Expect interest rates to continue the slow, steady march higher. That was the message from Federal Reserve Chairman Jerome Powell at his closely watched speech Friday in Jackson Hole, Wyoming, site of the Fed’s annual retreat.
Powell said he sees economic strength in the U.S. economy and plans to keep on the current policy course. He said the Fed is focused on balancing the dual risk of runaway, inflation-inducing growth and opposing forces that could halt expansion.
“I see the current path of gradually raising interest rates as the [Federal Open Market Committee’s] approach to taking seriously both of these risks,” he said. “As the most recent FOMC statement indicates, if the strong growth in income and jobs continues, further gradual increases in the target range for the federal funds rate will likely be appropriate.”
The Fed has approved seven quarter-point rate hikes since December 2015, bringing the target rates up to 1.75 percent to 2 percent. Rates had been at zero during the recession and recovery that began in 2008. There have been two hikes so far this year, and two more are likely coming.
Powell said factors that could change the policy course would include unsteady economic conditions overseas. He also said the bank’s policy would change if the domestic economy took a drastic turn for the worse.
As for inflation, Powell said doing too little to control price increases and economic overheating can be a greater risk than doing too much.
“The economy is strong. Inflation is near our 2 percent objective, and most people who want a job are finding one,” he said. “My colleagues and I are carefully monitoring incoming data, and we are setting policy to do what monetary policy can do to support continued growth, a strong labor market, and inflation near 2 percent.”
He indicated a general comfort level with current conditions of sustained strong growth and the Fed’s gradual approach to rate increases.
Trump pressures the Fed
The speech won’t likely win Powell favor with the White House. Earlier this week, President Trump continued his verbal pressure on the Fed, saying the central bank should be more accommodating in its interest rate policy.
In an interview with Reuters, Trump said he was “not thrilled” with Powell’s stance on rate hikes. The Fed chairman has presided over two rate increases since his presidential appointment. Rates have increased five times since Trump took office.
“I should be given some help by the Fed,” Trump told the news service. He added the central bank should do “what’s good for the country.”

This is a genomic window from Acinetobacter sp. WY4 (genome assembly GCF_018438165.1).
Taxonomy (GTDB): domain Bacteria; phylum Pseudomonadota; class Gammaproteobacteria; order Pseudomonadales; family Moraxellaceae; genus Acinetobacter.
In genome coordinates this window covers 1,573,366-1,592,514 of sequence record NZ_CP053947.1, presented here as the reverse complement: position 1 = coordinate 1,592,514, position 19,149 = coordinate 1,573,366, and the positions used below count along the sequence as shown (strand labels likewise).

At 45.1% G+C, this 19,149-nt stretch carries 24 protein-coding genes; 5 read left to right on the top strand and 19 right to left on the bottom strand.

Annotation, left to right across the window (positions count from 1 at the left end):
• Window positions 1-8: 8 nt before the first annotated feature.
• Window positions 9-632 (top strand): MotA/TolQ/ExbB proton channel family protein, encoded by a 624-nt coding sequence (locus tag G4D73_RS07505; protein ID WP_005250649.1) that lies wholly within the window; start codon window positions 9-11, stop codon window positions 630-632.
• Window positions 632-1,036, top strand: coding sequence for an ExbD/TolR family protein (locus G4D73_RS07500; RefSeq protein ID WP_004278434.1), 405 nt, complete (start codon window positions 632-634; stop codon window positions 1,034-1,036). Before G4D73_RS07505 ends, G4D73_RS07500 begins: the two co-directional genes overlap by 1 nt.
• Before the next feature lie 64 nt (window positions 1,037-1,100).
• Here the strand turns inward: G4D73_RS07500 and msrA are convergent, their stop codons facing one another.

On the housing front, data released this week suggested home price appreciation may be cooling off slightly as summer ends.
The FHFA house price index, released Thursday, rose 0.2 percent in June, one tenth below consensus expectations, and the year-over-year rate slowed to 6.5 percent. Home prices rose in seven of the report’s nine regions, with the largest price increases in the Mountain (+0.7%) and East South Central (+0.6%) regions. Prices declined in the South Atlantic (-0.4%) and New England (-0.4%) regions.
Home price appreciation, driven by demand that outpaces supply, has made affordability a challenge for many buyers. A slower growth rate in home prices may help being balance to a strong seller’s market in many places.
We will see over the coming months if this is a one-month blip or the beginning of a trend.
Greece bailouts end
In global economic news this week, Greece is celebrating an end to eight years of government financial crises.
Monday is an historic day for Greece as nearly a decade of external financial help comes to an end.
Back in 2010, the country’s public debt became so high that investors were no longer willing to support the nation’s finances. As a result, Greece has relied on European creditors and the International Monetary Fund (IMF) to keep its finances afloat. Now, Greece can finally claim financial independence.
“Today we celebrate the end of a very long and difficult journey,” European Commission Vice President Valdis Dombrovskis told CNBC. “What matters now is to build on this achievement by sticking to sound fiscal and economic policies.”
However, some analysts argue that this is more a “symbolic” moment and there is plenty yet to do to improve the Greek economy. “Both the EU and the Greeks will try to put a positive spin on the end of the bailout, but there is little to celebrate,” Constantine Fraser, European analyst at research firm TS Lombard, told CNBC via email.
While analysts are still skeptical about the nation’s long-term health, this milestone is a step in the right direction for Europe. If Greece and its neighbors in Southern Europe can keep increasing financial stability, it will boost confidence and could help push interest rates higher.